Australia: Montreal Convention time bar proves fatal to airline passengers claim

Last Updated: 7 November 2018
Article by Andrew Tulloch

In brief - Plaintiff fails in application to correct identity of respondent outside of time limitation period

The two year time bar under the Montreal Convention 1999 has brought a potential claimant unstuck when legal action was commenced against the wrong legal entity as carrier in Bhatia v Malaysian Airline System Berhad [2018] FCA 1471.

Dr Bhatia commenced legal action in the Federal Court of Australia against Malaysian Airline System Berhad (MAS) on 4 June 2018, claiming damages for personal injuries he alleges he sustained on a Malaysian Airlines flight between London and Kuala Lumpur on 5 June 2016.

Plaintiff's right to damages and Articles 33 and 35 of the Montreal Convention

It was accepted that his right to damages was governed by the Civil Aviation (Carriers' Liability) Act 1959 (Cth), which adopts and schedules the Montreal Convention 1999 (Convention).

Article 33 of the Convention provides:

1. An action for damages must be brought, at the option of the plaintiff, in the territory of one of the States Parties, either before the court of the domicile of the carrier or of its principal place of business, or where it has a place of business through which the contract has been made or before the court at the place of destination.

Article 35 provides:

1. The right to damages shall be extinguished if an action is not brought within a period of two years, reckoned from the date of arrival at the destination, or from the date on which the aircraft ought to have arrived, or from the date on which the carriage stopped.

The difficulty for Dr Bhatia was that MAS is a company under external administration and the flight was, in fact, operated by Malaysia Airlines Berhad (MAB) rather than MAS.

The question was whether his right to damages was now extinguished or whether he would be permitted to amend the originating proceedings to correct the identity of the respondent from MAS to MAB, and avoid operation of the two year time bar.

The matter was heard before Her Honour Justice Charlesworth in the Federal Court in South Australia. Judgment was delivered on 2 October 2018.

Court's conclusions on plaintiff's right to damages and its powers under Federal Court Rules

Justice Charlesworth concluded that Dr Bhatia's right to damages against MAB had been extinguished as he had not brought an action within the meaning of Article 35(1) within two years of 5 June 2016. She also concluded that there was no power under the Federal Court Rules 2011 (Cth) to make an order to overcome this extinguishment, so his application for amendment should be dismissed.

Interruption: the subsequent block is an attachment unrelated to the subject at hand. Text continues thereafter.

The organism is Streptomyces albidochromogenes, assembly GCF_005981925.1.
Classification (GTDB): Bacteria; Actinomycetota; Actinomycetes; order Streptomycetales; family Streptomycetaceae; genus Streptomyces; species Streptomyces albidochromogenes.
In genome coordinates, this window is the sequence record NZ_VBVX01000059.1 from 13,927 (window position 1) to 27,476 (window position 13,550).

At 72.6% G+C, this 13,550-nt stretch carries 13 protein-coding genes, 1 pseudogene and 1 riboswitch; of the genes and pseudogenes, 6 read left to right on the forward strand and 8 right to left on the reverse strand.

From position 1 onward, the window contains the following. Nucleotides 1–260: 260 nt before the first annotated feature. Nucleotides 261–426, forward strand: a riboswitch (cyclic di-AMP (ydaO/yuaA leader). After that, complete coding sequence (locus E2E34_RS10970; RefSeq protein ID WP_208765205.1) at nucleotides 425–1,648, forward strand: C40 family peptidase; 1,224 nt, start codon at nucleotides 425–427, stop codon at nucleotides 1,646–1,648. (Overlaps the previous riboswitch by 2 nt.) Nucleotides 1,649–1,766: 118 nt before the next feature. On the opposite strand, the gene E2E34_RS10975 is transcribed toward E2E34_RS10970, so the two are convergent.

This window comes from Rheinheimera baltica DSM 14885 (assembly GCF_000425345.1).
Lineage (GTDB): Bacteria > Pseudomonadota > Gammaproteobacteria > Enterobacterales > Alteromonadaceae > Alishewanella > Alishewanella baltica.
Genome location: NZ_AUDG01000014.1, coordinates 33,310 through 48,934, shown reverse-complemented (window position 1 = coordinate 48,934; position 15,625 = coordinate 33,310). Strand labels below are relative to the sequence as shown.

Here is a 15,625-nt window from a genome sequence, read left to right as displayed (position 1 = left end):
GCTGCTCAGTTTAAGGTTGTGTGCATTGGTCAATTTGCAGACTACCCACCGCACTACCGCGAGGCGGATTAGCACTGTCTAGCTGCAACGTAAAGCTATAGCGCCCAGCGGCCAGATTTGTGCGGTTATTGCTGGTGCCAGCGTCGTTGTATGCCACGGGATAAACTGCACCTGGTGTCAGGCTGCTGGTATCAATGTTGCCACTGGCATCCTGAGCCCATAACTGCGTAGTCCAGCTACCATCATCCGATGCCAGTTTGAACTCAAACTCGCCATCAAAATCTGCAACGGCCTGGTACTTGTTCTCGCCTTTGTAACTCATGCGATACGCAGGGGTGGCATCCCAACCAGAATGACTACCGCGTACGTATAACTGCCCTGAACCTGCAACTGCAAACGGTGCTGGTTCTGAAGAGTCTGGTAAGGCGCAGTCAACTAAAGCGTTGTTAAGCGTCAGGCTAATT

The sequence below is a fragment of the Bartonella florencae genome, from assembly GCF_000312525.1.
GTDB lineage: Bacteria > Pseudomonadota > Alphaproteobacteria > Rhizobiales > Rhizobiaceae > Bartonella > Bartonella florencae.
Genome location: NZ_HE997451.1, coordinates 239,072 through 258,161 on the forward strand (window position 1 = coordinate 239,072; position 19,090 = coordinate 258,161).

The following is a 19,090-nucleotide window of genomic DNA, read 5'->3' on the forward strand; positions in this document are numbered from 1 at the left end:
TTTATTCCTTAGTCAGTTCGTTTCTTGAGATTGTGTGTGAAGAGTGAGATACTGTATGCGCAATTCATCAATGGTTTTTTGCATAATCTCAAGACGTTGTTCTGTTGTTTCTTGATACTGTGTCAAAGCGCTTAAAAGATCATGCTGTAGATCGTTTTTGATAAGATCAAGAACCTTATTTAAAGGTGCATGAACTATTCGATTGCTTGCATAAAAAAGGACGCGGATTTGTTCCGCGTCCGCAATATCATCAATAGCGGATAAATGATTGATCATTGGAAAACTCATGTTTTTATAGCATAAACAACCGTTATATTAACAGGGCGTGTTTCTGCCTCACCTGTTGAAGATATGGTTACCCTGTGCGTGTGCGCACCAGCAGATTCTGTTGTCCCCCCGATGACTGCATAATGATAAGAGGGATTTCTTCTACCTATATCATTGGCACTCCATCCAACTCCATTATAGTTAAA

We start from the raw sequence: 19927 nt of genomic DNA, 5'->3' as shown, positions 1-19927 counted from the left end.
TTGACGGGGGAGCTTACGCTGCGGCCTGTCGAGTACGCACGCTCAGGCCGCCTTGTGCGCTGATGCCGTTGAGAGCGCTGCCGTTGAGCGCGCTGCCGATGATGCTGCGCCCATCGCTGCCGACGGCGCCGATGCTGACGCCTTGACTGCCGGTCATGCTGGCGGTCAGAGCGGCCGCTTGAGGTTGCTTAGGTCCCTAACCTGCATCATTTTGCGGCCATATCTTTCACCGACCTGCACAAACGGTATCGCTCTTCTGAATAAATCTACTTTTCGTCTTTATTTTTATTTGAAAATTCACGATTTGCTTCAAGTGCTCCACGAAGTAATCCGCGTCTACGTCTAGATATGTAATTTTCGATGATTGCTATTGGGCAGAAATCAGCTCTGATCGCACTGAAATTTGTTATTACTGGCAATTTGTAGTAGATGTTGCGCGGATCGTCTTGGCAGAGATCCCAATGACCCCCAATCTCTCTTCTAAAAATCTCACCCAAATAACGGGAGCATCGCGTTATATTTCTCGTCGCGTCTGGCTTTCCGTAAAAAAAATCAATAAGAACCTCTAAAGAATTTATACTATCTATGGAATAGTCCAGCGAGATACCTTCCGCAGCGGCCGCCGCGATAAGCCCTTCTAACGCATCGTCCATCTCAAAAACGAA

It was argued that he had commenced "action" within two years and that, accordingly, had protected rights as required under Article 35.

The judge referred to the High Court decision in Agtrack (NT) Pty Ltd v Hatfield [2005] HCA 38 ((2005) 223 CLR 251) in which case, after a two year period had expired, Mrs Hatfield had applied to amend her pleadings so as to make express reference to a claim under the Civil Aviation (Carriers' Liability) Act. In that case, as her right to damages against the carrier had not been extinguished, amendment was allowed.

Although Dr Bhatia's Statement of Claim alleged sufficient facts named against the person named as the respondent, and was described by her honour as a "model of compliance", Dr Bhatia could not prove the critical facts alleged in the Statement of Claim to establish a right to damages against the named respondent, MAS, because he could not prove that MAS was the carrier. As such, the proceedings which he had commenced were bound to fail. The judge noted that this led to a conclusion that the proceeding was not an "action" against MAB which suffered from a mere procedural irregularity but rather was a hopeless proceeding against MAS, a different entity.

Federal Court Rules for amending an originating application

Rule 8.21 allows amendment of an originating application to correct a mistake in a name of a party to the proceeding or to correct the identity of a party to the proceeding or to substitute a person for a party to the proceeding, and such amendment takes effect under Rule 8.22 from the date on which the originating application was amended. However, this was not considered to be a mistake in the name of a party but rather that the wrong entity had been sued.

Reference was also made to the decision of the High Court in Bridge Shipping Pty Ltd v Grand Shipping SA (1991) 173 CLR 231 in which Justice Dawson said (at [242]):

A mistake in the name of a party is not, to my mind, the same thing as a mistake in the identity of that party. In other words, one may intend to sue the landlord but be mistaken in the belief that X is the landlord. That is not to mistake the name of X, but to mistake the identity of the landlord.

In any event, if another person was substituted under Rule 8.22, the proceeding would have been taken to have started from the date on which that person was substituted, which would have been outside the two year limitation period. Regrettably, in these circumstances, the Court was both unable and unwilling to permit the plaintiff to amend the proceedings as requested.

Bhatia v Malaysian Airline System Berhad holds important lessons for plaintiffs

The simple lesson is to be conscious of the severe time limitation period under the Convention and to take appropriate steps to ensure that the correct defendant is sued within that limitation period.

Andrew Tulloch
Transport and logistics
Colin Biggers & Paisley

The content of this article is intended to provide a general guide to the subject matter. Specialist advice should be sought about your specific circumstances.

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